Description : TV says it. Magazines say it. American society commands it. You must be thin. You must be young. Fad diets. Fat-purging pills. Fitness clubs. Liposuction. Breast implants. Steroids. In the tomorrow of Thinner Than Thou, the cult of the body has become the one true religion. The Dedicated Sisters are a religious order sworn to help anorexic, bulimic, and morbidly obese youth. Throughout the land, houses of worship have been replaced by the health clubs of the Crossed Triceps. And through hypnotically powerful evangelical infomercials, the Reverend Earl preaches the heaven of the Afterfat, where you will look like a Greek god and eat anything you want. Just sign over your life savings and come to Sylphania, the most luxurious weight-loss spa in the world, where the Reverend himself will personally supervise your attainment of physical perfection. But the glory of youth and thinness that America worships conceals a hidden world where teens train for the competitive eating circuit, where fat porn and obese strippers feed people's dark desires, and where an underground railroad of rebellious religions remember when people worshipped God instead of the Afterfat. As Annie, an anorexic, and her friend Kelly, who is so massive she can barely walk, find out, the tender promises of the Dedicated Sisters are fulfilled by forced feedings and enforced starvation in hidden prisons. As middle-aged Jeremy discovers, Sylphania is a concentration camp where failure to lose weight and tone up leads to brutal punishment. The Rev. Earl's public sympathy for the overweight conceals a private contempt . . . and, beneath that, a terrible longing known only to a select few. The inevitable decay of old age is the only thing keeping mankind from reaching perfection. Luckily, Reverend Earl has a plan that will take care of that . . . . At the Publisher's request, this title is being sold without Digital Rights Management Software (DRM) applied.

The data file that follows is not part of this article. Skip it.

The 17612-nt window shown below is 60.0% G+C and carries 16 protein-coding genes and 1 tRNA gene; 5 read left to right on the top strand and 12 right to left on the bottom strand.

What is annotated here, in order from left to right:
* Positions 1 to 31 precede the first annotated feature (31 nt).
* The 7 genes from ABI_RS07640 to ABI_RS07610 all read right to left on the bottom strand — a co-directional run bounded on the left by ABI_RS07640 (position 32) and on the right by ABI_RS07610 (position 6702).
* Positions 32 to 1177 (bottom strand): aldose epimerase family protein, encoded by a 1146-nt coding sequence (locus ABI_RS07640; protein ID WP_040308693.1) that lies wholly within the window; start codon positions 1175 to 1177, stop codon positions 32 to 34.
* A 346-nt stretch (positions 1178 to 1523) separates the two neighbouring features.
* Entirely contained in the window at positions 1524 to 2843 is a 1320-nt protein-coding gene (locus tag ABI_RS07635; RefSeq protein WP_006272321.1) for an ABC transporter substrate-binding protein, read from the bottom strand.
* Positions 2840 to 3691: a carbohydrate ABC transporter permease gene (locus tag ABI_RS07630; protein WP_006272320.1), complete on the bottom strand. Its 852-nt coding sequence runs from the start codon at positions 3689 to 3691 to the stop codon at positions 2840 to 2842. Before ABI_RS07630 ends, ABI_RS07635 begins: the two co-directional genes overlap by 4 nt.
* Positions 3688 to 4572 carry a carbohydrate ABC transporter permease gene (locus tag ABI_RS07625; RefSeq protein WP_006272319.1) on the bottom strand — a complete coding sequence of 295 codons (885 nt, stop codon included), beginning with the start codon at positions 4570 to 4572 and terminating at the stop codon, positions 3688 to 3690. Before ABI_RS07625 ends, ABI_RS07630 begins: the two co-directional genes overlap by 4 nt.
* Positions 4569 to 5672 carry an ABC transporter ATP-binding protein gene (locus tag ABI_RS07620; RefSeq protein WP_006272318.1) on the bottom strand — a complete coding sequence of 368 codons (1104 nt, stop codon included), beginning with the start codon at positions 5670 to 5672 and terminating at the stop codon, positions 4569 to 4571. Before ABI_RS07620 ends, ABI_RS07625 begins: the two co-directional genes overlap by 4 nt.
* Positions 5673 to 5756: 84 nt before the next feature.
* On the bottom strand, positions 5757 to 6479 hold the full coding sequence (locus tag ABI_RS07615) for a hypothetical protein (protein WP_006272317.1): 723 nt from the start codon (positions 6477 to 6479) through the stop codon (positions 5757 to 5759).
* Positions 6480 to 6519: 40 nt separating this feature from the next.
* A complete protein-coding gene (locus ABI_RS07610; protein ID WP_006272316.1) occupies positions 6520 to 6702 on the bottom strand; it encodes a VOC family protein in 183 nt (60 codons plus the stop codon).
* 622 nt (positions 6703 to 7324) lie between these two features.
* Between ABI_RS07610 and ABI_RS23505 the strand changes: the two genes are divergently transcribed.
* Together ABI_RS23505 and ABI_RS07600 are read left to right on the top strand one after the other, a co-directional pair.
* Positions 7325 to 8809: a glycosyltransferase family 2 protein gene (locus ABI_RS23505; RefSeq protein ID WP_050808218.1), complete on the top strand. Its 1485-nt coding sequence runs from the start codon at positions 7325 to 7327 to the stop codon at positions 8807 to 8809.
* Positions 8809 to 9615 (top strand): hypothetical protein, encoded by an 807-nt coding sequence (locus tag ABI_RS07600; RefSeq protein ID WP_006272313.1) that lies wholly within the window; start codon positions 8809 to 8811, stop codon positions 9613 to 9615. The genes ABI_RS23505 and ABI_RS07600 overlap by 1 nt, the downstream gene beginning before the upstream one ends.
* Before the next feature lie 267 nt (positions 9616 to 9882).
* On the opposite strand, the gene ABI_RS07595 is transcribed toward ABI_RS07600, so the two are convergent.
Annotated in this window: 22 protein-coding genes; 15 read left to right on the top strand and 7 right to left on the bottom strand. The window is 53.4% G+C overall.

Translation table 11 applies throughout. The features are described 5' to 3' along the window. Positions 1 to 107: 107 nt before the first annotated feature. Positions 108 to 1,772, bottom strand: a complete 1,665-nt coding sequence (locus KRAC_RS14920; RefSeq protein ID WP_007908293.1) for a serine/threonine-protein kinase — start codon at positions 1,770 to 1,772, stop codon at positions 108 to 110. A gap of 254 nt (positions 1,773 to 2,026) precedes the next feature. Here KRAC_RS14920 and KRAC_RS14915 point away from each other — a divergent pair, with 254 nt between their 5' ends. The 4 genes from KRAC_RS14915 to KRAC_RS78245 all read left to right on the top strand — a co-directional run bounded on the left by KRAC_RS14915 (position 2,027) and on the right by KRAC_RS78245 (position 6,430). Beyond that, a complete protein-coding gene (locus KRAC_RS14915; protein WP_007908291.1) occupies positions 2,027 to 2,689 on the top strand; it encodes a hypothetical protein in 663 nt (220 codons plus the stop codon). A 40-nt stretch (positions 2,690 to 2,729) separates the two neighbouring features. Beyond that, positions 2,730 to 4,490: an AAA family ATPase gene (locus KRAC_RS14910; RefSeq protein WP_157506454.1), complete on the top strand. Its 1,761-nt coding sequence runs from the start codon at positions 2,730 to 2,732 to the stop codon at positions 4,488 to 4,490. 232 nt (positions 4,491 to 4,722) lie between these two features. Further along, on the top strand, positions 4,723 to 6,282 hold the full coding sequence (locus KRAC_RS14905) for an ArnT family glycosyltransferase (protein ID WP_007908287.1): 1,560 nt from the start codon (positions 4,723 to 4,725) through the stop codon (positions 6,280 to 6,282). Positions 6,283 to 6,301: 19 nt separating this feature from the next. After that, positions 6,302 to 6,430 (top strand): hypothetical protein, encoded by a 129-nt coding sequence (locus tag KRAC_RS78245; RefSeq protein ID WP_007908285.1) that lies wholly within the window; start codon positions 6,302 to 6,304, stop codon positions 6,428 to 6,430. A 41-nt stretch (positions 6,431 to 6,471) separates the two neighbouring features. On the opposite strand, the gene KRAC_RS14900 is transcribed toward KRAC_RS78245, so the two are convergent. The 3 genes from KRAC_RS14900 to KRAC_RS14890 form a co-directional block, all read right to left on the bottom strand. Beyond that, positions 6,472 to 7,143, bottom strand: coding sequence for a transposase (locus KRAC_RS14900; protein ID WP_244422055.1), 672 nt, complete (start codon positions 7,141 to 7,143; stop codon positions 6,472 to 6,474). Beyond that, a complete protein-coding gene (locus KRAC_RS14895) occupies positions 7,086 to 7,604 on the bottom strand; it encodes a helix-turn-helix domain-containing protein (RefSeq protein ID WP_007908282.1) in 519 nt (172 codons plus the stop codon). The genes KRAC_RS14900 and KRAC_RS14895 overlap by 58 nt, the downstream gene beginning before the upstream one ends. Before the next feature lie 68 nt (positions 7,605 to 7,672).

Description : The acclaimed author of There Are No Children Here takes us into the heart of Chicago by introducing us to some of the city’s most interesting, if not always celebrated, people. Chicago is one of America’s most iconic, historic, and fascinating cities, as well as a major travel destination. For Alex Kotlowitz, an accidental Chicagoan, it is the perfect perch from which to peer into America’s heart. It’s a place, as one historian has said, of “messy vitalities,” a stew of contradictions: coarse yet gentle, idealistic yet restrained, grappling with its promise, alternately sure and unsure of itself. Chicago, like America, is a kind of refuge for outsiders. It’s probably why Alex Kotlowitz found comfort there. He’s drawn to people on the outside who are trying to clean up—or at least make sense of—the mess on the inside. Perspective doesn’t come easy if you’re standing in the center. As with There Are No Children Here, Never a City So Real is not so much a tour of a place as a chronicle of its soul, its lifeblood. It is a tour of the people of Chicago, who have been the author’s guides into this city’s—and in a broader sense, this country’s—heart. From the Hardcover edition.